Volume 8, Issue 4, August 2020, Page: 108-113
Review Seminar Based on CRS in Introductory Physics
Yu Jie Chen, College of Physical Science and Technology, Central China Normal University, Wuhan, China
Mi Su, College of Physical Science and Technology, Central China Normal University, Wuhan, China
Zhi Xin Huang, College of Physical Science and Technology, Central China Normal University, Wuhan, China
Received: Aug. 3, 2020;       Accepted: Aug. 18, 2020;       Published: Sep. 8, 2020
DOI: 10.11648/j.sjedu.20200804.13      View  144      Downloads  61
The research on the relationship between the teaching model of seminar and the learning gain of students has been a hot topic for a long time. As the Classroom Response System (CRS) is widely used in interactive teaching environments to attract students by asking questions. This paper takes electromagnetism of introductory physics as an example to study the teaching mode of review seminar based on CRS. Focusing on the necessity of review seminar based on CRS, the teaching efficiency as well as the stability of students' learning effect under this teaching mode, this paper qualitatively discusses the necessity and teaching efficiency of review seminar based on CRS, and quantifies the learning effect of students under this mode from the correct transformation of students' concept and its stability. The results show that the teaching model of seminar based on CRS is suitable for the teaching of problem sets in introductory and has high teaching efficiency. Most of the students have the right change of physics concept after the discussion with their peers, and have stable learning gain. At the end of the paper, we discuss the shortcomings of the research and looks forward to the future research direction.
Classroom Response System, Review Seminar, Introductory Physics
To cite this article
Yu Jie Chen, Mi Su, Zhi Xin Huang, Review Seminar Based on CRS in Introductory Physics, Science Journal of Education. Vol. 8, No. 4, 2020, pp. 108-113. doi: 10.11648/j.sjedu.20200804.13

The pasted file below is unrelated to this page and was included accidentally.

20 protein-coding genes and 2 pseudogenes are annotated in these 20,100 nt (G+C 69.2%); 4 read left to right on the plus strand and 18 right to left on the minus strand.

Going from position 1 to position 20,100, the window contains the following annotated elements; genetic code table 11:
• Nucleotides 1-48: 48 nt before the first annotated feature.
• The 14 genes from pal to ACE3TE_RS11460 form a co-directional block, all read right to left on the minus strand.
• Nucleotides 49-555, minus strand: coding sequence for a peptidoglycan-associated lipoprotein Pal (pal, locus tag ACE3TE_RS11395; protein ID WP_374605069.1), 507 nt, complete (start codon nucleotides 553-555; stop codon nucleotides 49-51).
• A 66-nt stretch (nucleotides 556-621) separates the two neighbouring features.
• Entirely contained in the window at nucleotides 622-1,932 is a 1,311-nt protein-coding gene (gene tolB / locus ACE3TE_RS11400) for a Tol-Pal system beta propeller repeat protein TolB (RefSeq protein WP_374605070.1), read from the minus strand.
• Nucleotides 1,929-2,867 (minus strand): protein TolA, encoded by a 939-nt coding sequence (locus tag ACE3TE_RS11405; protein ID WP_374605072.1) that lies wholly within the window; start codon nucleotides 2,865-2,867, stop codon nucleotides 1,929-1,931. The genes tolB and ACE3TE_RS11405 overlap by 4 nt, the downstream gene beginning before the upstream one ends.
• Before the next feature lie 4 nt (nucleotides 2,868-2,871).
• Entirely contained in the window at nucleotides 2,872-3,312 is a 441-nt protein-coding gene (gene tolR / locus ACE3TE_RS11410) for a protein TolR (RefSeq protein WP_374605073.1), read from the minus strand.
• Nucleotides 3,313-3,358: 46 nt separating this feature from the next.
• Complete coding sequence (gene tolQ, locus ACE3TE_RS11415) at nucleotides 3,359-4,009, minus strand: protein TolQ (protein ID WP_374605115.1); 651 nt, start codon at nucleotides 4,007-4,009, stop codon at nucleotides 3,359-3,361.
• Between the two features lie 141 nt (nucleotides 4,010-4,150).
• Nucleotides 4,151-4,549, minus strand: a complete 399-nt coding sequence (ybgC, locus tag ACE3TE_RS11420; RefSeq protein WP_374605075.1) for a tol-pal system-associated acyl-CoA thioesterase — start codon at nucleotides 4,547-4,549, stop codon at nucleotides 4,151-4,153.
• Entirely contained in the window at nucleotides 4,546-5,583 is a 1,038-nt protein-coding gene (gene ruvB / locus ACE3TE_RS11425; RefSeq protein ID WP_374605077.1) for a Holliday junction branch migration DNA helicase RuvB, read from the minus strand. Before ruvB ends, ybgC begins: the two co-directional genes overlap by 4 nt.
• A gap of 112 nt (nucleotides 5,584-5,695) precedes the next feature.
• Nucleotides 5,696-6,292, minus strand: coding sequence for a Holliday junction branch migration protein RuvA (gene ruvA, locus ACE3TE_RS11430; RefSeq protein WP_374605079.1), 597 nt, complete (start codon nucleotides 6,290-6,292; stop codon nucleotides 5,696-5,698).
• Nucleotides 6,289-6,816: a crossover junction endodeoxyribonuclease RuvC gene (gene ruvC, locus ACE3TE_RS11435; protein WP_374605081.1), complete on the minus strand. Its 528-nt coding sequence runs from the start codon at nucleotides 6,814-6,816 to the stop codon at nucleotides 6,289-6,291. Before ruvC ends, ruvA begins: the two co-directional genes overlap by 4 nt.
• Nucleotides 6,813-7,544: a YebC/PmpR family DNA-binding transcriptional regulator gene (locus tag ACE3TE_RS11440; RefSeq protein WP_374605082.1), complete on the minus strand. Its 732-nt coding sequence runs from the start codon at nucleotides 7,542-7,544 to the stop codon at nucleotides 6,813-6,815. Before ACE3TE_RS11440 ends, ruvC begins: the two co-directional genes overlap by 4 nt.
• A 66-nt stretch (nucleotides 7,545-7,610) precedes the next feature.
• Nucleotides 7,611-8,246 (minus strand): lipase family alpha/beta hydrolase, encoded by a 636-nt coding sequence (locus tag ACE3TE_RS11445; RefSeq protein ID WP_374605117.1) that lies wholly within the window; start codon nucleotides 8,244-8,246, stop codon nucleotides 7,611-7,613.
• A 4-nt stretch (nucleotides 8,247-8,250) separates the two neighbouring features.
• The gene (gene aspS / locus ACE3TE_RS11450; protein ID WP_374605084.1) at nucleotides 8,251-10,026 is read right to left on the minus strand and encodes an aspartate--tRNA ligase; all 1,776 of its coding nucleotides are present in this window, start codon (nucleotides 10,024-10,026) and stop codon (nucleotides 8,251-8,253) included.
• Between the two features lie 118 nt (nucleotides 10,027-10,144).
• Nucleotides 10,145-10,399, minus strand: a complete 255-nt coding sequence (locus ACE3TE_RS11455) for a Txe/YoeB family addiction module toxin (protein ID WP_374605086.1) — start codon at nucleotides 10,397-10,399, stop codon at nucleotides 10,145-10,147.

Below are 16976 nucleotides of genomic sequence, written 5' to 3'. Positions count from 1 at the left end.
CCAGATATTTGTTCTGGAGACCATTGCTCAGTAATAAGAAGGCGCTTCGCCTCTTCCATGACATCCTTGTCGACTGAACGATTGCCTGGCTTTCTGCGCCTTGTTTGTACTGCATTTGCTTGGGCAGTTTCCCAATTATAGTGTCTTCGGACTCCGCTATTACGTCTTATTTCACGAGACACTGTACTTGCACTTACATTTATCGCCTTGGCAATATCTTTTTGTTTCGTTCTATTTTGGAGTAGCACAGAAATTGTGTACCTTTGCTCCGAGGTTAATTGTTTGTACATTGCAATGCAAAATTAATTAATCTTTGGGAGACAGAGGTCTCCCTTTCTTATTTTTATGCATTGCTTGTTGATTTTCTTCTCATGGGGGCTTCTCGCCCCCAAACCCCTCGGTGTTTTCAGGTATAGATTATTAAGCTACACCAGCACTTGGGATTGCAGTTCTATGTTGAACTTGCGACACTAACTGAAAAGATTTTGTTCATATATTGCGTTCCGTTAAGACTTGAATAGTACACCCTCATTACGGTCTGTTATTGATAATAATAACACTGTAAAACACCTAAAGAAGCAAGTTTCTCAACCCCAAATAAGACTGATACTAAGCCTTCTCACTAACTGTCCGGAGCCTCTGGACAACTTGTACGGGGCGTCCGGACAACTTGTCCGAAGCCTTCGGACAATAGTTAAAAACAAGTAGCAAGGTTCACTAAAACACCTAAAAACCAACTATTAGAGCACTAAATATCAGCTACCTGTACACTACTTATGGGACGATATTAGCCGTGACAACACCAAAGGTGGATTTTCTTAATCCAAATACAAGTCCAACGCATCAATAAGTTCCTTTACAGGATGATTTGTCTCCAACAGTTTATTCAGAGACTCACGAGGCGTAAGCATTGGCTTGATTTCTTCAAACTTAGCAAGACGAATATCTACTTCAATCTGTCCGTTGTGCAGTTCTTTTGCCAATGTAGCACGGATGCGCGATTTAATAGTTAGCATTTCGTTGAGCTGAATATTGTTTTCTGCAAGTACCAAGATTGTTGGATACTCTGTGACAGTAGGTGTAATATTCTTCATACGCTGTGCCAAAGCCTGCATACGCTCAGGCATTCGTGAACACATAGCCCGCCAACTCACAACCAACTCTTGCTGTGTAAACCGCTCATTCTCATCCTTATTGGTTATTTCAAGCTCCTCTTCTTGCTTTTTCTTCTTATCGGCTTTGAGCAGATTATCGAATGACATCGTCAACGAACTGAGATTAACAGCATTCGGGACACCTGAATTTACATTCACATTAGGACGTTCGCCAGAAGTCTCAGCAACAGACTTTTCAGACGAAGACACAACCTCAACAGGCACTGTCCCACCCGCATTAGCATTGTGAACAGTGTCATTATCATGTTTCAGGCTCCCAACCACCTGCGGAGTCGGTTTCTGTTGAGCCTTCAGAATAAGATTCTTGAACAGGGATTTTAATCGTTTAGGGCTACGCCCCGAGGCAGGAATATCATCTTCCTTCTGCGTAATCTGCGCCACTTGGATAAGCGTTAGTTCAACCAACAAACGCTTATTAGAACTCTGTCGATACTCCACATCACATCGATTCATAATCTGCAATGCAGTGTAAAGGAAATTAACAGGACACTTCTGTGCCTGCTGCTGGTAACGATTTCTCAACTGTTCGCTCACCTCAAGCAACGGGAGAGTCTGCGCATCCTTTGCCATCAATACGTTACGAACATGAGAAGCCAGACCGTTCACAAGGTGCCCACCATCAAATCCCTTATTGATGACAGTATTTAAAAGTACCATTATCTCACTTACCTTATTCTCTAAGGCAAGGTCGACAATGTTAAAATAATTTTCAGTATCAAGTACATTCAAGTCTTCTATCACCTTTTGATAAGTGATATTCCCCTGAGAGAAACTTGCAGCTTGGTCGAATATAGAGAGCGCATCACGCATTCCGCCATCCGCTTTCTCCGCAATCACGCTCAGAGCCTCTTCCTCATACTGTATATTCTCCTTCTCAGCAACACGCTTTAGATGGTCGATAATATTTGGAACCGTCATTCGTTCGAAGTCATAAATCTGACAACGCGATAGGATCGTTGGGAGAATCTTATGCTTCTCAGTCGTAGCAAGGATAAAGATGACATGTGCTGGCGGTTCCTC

Copyright © 2020 Authors retain the copyright of this article.
This article is an open access article distributed under the Creative Commons Attribution License (http://creativecommons.org/licenses/by/4.0/) which permits unrestricted use, distribution, and reproduction in any medium, provided the original work is properly cited.
Eric Mazur (2009). Farewell, Lecture?. Science. 2: 50-51.
Zhu Hong, Ma Liping and Xiong Yu (2016). Study on the Effect of “Lecture in Large Class and Seminar in Small Class”. China Higher Education Research, 01: 42-47.
M. K. Smith. Why peer discussion improves student performance on in-class concept questions. Science. 2009 (2): 122-124.
Risto Leinonen, Mervi A. Asikainen, and Pekka E. Hirvonen (2017). Peer discussions in lecture-based tutorials in introductory physics. Phys. Rev. Phys. Educ. Res. 13, 010114.
Tolga Gok (2012). The impact of peer instruction on college students’ beliefs about physics and conceptual understanding of electricity and magnetism. International Journal of Science and Mathematics Education, 10, 417–436.
Chen Zhenzhen (2013). Designing and Instructing CRS-based College English Courses-A Case Study Using Socrative. Modern Educational Technology, 23 (10): 87-91.
Kelly Miller, Nathaniel Lasry, Brian Lukoff, Julie Schell, and Eric Mazur (2014). Conceptual question response times in Peer Instruction classrooms. Phys. Rev. ST Phys. Educ. Res. 10, 020113.
Caldwell, J (2007). Clickers in the large classroom: Current research and best-practice tips. Life Sciences Education, (1): 9.
Kelly Miller, Julie Schell, Andrew Ho, Brian Lukoff, and Eric Mazur (2015). Response switching and self-efficacy in Peer Instruction classrooms. Phys. Rev. ST Phys. Educ. Res. 11, 010104.
Lasry, N (2008). Clickers or flashcards: ls there really a difference. Phys. Teacher, 46: 242-244.
N. W. Reay, P. F. Li, L. Bao (2008). Testing a new voting machine question methodology. American Journal of Physics, Vol. 76 (2): 171-178.
He Miaoman, Huang Zhixin and Zhou Dongying (2017). The preliminary study of seminar in college physics class based on cliker. Physics and Engineering, 27 (03): 45-51.
Ryan Sayer, Emily Marshman, and Chandralekha SinghPhys (2016). Case study evaluating Just-In-Time Teaching and Peer Instruction using clickers in a quantum mechanics course. Rev. Phys. Educ. Res. 12, 020133.
Nancy A Burnham, Snehalata V Kadam, Erin DeSilva (2017). In-class use of clickers and clicker tests improve learning and enable instant feedback and retests via automated grading. Phys. Educ. 52 065018.
Neville W. Reay, Lei Bao, Peng fei Li (2005). Toward the effective use of voting machines in physics lectures. Am. J. Phys, 73 (6): 554-558.
Browse journals by subject